How to Enforce Your Visitation Rights

There are cases where the custodial parent may make it difficult for you to see your child even if you have visitation rights issued by the court. Here are the measures you should take to enforce your visitation rights:

Gather Proof of the Denials

Before doing anything, you need to ensure that you can back up your denial claims if push comes to shove; you don't want it to be your word against the other parent. What if they seem more credible or persuasive than you? You need a way to prove that you were at the exchange place and the exchange did not take place. For example, you can take a witness with you or buy something at the exchange place and keep the receipt.

Seek Help from the Police

The police can also be of help in several ways. For example, they can help you enforce a court order if you have one. Say the existing order states that you should pick up the children at the other parent's gate, but the other parent doesn't let the kids out of the gate whenever you go to pick them up. The police can help by intervening to ensure the other parent opens the gate. In some cases, the police may also accompany you to the exchange point to confirm that the other parent is a no-show. You can also file a report with the police, which may also act as evidence in case the issue ends up in court.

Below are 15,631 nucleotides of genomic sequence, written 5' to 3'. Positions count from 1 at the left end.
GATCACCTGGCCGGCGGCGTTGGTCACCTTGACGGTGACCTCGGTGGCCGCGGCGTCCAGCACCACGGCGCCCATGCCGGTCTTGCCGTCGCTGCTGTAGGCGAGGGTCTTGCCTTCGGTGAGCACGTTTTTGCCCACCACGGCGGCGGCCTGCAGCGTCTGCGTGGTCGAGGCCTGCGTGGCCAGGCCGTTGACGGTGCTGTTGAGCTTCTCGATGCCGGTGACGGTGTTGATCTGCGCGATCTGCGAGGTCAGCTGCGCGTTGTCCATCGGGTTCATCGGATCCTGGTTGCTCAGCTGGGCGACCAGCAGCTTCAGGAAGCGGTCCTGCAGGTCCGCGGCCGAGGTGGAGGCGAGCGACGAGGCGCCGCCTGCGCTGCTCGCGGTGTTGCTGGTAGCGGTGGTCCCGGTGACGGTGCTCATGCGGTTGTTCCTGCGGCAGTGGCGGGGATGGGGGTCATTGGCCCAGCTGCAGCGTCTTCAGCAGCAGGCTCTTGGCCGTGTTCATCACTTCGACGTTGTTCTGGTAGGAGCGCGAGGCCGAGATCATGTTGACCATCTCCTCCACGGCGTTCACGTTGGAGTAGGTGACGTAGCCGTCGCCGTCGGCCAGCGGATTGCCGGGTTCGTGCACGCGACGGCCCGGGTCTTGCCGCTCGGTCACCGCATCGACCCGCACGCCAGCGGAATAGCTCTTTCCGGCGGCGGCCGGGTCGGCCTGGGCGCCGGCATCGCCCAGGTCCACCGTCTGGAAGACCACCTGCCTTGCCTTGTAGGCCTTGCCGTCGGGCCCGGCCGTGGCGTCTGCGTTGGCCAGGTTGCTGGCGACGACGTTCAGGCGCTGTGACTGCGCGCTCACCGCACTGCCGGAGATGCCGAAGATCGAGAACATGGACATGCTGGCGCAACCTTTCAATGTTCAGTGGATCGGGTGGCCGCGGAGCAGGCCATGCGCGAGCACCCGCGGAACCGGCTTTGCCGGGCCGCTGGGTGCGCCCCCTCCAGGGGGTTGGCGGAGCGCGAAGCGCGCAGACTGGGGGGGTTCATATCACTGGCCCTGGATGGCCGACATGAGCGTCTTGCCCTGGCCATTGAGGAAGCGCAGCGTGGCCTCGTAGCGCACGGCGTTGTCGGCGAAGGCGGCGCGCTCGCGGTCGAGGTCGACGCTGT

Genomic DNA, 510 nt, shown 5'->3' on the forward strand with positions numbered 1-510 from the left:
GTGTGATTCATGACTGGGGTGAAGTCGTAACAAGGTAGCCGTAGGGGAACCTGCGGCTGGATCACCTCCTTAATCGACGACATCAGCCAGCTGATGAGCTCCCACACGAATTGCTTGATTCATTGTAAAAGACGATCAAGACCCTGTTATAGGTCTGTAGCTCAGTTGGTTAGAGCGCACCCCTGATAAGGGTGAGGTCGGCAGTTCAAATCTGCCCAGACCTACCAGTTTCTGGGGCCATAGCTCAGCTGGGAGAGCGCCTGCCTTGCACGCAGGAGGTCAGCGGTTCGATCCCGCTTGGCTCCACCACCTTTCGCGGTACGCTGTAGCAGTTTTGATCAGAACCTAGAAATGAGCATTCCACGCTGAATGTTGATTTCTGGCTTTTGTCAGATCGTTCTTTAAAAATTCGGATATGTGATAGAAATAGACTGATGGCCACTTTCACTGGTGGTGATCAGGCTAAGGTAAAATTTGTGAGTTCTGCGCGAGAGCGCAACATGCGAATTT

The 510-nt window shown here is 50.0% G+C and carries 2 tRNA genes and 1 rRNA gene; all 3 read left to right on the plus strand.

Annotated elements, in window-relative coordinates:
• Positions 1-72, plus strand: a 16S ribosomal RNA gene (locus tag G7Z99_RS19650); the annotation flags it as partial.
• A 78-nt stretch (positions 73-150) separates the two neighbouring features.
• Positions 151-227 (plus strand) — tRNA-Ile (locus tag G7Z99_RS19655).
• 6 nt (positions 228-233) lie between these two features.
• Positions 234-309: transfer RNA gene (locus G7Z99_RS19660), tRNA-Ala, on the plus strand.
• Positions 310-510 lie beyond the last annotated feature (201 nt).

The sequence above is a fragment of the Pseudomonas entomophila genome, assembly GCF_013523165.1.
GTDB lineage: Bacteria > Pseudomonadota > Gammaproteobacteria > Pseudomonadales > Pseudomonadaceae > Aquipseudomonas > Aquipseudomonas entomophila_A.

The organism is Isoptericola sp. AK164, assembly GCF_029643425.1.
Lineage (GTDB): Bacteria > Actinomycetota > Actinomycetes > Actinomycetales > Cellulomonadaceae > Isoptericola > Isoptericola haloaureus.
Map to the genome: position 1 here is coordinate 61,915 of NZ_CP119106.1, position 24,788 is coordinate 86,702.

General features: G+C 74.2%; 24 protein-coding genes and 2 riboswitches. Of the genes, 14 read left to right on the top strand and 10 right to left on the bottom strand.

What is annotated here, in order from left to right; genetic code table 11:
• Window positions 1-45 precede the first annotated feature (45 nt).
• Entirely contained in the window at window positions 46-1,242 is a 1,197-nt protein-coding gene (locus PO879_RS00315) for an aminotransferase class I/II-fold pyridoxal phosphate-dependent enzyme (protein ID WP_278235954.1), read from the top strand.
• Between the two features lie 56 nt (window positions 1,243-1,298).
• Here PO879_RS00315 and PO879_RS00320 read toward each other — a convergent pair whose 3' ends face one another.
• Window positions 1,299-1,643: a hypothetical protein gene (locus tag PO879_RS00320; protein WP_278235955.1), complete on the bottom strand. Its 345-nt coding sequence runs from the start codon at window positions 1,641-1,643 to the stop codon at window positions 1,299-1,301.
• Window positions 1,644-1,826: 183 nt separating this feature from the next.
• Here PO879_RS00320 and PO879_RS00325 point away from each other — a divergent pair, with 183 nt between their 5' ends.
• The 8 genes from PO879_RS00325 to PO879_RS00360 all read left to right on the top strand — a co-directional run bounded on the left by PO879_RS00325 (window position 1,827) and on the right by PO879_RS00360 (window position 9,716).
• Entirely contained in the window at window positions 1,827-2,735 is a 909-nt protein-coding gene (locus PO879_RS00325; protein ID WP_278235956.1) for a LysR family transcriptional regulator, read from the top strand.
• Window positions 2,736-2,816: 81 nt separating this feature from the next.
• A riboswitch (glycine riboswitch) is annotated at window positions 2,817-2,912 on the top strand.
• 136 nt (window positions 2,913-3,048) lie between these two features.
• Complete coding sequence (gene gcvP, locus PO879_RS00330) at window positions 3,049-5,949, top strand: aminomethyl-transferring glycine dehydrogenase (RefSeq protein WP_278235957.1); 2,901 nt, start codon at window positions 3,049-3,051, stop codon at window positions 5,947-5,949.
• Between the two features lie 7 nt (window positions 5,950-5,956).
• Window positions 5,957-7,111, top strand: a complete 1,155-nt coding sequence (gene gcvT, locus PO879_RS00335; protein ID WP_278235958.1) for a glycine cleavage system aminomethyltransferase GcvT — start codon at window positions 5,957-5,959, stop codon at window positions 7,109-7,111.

Seek Help from Your District Attorney

In many jurisdictions, the district attorney office has a dedicated children's department that deals with different issues such as custody quarrels, child abductions, and visitation denials, among others. Give your divorce lawyer a call to find out if this is the case in your jurisdiction. If it is, then the district attorney can help you enforce the visitation orders.

Seek Help from the Court

Some parents are so obstinate that they may thwart all your attempts at enforcing your visitation rights. If it comes down to that, then you have no option but to seek help from the court. For example, you may request a new and stricter court order to force the other parent to help you visit with your child. Alternatively, you may even file contempt charges against the other parent for violating a court order, and it will be up to the court to determine the punishment. In extreme cases, the other parent may even face jail time for violating a court order.